Much love,
    Rachel

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  3. Tori, you are truly a brave, beautiful person. The strength that you possess to have gone in front of so many people and talk about ED gives me inspiration - I have only told 5 people, and its been one of the hardest thing I've dealt with (not the hardest though...). Thank you so much for sharing with us, and them.

    And the food porn - I'm jealous!

    <3 Emma

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  4. I know I haven't been around in the blogging world long but as I mentioned before, I have been following you for a while now. I have one word to describe this post today: touching. The true courage and personal strength you showed to stand in front of so many faces to truly tell your story is remarkable. You are such an incredible human being with a very beautiful heart and soul. I am so happy that you have decided to go through recovery because the world would have lost something special had you not made it through. I only wish I could have experienced the realy thing and listened to your passionate words aloud. Thank you so much for sharing with all of us.

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  5. Tori that is amazing! I KNEW you would do a great job at the assembly, but I'm so glad to hear it went well! Thanks so much for writing what you talked about..I'm always curious to know everyone's stories here in blogworld! You are such a survivor (as tacky as that sounds!) But seriously, you are an incredibly strong person to have kept fighting all these years, despite how strong ED got! You never let ED win! <3

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  6. Congratulations!!!!!!!!!! I KNEW you'd be awesome - that's just the way you are! <3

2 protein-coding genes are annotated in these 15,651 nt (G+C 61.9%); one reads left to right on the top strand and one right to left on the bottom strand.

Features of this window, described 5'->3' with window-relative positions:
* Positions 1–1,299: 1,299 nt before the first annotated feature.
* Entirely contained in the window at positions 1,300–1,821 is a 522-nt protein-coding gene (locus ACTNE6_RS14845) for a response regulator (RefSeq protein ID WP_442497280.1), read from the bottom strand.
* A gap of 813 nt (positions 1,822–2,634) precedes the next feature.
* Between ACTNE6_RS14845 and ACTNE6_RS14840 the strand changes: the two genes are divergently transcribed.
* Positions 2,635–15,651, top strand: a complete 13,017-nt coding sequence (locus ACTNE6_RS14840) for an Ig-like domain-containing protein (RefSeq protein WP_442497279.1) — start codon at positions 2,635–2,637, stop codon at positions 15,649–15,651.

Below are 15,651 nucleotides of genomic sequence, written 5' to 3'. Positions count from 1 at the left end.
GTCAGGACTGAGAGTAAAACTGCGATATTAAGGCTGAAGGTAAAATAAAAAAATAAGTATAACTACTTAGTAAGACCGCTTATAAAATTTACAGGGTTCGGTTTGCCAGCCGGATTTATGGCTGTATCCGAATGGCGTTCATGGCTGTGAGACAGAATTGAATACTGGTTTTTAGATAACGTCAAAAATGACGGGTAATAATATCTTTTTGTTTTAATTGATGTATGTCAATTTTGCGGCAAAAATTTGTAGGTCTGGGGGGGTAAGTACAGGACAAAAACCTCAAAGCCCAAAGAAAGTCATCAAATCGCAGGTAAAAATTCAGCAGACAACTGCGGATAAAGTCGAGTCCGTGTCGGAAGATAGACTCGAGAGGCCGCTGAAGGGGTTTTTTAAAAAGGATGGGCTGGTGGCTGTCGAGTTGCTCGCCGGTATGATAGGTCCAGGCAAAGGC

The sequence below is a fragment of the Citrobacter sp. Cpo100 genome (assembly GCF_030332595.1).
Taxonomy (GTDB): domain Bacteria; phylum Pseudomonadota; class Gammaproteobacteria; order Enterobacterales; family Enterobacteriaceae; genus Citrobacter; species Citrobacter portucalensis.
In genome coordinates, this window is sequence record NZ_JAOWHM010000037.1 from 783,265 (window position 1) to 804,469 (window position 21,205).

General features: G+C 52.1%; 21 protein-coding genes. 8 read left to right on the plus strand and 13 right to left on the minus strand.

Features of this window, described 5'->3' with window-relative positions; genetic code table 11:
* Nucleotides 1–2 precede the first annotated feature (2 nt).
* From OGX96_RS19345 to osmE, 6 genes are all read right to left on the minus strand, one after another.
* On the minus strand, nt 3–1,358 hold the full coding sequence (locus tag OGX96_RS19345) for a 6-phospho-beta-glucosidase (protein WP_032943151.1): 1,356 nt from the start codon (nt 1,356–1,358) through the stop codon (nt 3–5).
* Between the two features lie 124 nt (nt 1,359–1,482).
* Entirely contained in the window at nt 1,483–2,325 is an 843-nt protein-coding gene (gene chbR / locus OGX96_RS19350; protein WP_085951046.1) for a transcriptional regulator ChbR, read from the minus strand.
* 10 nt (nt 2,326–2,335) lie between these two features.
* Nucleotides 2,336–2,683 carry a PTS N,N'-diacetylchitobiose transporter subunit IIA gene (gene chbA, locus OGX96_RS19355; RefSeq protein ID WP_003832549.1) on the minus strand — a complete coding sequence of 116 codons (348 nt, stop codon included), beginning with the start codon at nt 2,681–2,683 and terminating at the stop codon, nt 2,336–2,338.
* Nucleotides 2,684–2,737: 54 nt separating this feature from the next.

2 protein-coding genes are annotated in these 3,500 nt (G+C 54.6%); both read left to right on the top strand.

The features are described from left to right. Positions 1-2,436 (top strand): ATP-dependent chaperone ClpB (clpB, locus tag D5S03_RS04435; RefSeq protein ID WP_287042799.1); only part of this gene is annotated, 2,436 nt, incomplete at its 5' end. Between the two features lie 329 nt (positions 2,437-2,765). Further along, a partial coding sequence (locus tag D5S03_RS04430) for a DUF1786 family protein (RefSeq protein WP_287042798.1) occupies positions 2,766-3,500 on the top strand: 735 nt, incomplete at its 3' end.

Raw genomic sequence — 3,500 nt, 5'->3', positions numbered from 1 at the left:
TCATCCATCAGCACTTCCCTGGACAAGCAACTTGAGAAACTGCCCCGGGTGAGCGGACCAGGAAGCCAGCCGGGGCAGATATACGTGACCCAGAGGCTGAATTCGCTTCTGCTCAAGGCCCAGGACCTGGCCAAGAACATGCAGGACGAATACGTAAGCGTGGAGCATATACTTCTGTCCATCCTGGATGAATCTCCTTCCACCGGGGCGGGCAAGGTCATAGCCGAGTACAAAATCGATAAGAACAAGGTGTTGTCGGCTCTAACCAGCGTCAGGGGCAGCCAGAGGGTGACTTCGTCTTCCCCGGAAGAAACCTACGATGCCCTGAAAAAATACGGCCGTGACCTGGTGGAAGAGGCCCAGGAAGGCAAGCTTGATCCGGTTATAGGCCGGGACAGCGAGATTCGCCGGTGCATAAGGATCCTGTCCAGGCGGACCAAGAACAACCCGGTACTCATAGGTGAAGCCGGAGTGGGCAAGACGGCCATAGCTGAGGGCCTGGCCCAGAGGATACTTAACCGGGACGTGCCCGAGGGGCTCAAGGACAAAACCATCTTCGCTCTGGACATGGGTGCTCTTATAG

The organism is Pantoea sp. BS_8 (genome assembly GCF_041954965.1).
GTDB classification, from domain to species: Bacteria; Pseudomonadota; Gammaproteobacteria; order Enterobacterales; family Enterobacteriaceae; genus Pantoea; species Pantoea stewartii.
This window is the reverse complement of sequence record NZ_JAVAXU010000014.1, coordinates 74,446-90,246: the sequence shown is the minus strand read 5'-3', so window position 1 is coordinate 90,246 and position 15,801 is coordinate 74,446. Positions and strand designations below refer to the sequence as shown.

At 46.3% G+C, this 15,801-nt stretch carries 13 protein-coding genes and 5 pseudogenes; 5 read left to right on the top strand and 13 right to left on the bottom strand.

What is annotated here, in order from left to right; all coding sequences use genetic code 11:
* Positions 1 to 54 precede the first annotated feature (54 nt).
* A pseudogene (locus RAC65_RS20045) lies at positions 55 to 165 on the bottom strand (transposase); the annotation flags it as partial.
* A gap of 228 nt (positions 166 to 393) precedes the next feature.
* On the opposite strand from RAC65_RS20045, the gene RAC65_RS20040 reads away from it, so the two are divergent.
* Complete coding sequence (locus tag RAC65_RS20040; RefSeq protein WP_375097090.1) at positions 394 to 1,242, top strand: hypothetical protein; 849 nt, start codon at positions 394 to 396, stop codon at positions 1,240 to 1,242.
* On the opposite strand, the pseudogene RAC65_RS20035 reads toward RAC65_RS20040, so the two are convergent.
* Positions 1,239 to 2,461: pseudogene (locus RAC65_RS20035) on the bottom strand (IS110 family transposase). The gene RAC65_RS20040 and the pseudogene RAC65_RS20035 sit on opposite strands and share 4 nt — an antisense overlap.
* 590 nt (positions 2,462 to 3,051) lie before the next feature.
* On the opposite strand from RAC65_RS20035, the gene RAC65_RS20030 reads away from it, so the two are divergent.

I read your post on CC re: your convo with the doc - you must be really upset - why are medical professionals, who should be so intelligent and reliable - so useless at times? *facepalm* What are your plans now?

    I agree it is getting rather spooky how we seem to eat the same things so often! Great minds working in unision? Though I have to say, my dinner last night was inspired 100% by you - it always looks so delicious and I figured I really need to challenge the EVOO fear at SOME point! And I did!

    Love you so much, girl, you're such a strong young woman.

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  7. i am so proud that you spole in front of 300+ students etc..

    that is soooo great..i am sure you helped more people than you know! you are wonderful!

    love your nighttime snack:)

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  8. wow tori you have really had one really terrible storey with anorexia. i am praying for you that you will never have to go through this again and can focus on becoming healthy again. you really deserve to. all this strength that you felt during this speech today and talking about this illness. you should use it in every situation that the ED is trying to pull you back.
    i know comments about looking beautiful can be triggering but always remember you are still very very skinny and still are considered underweight so you just look more healthy than before. and its always the Ed that doesn't allow you too look good. be strong my girl
    xxx

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  9. This post is incredible. Of course, I also listened to these things in high school assemblies, but I've never heard it from "the other side." You are so brave for doing it -- I know that personally I would be terrified to speak in front of so many people at all, never mind about such a sensitive subject.

    <3 <3 <3

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  10. amazing...simply amazing..you are an inspiration to us all xxx

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  11. Wow, what an INCREDIBLE accomplishment, girl! I'm SO SO PROUD of you!

    I'm in CT too! What town are u in??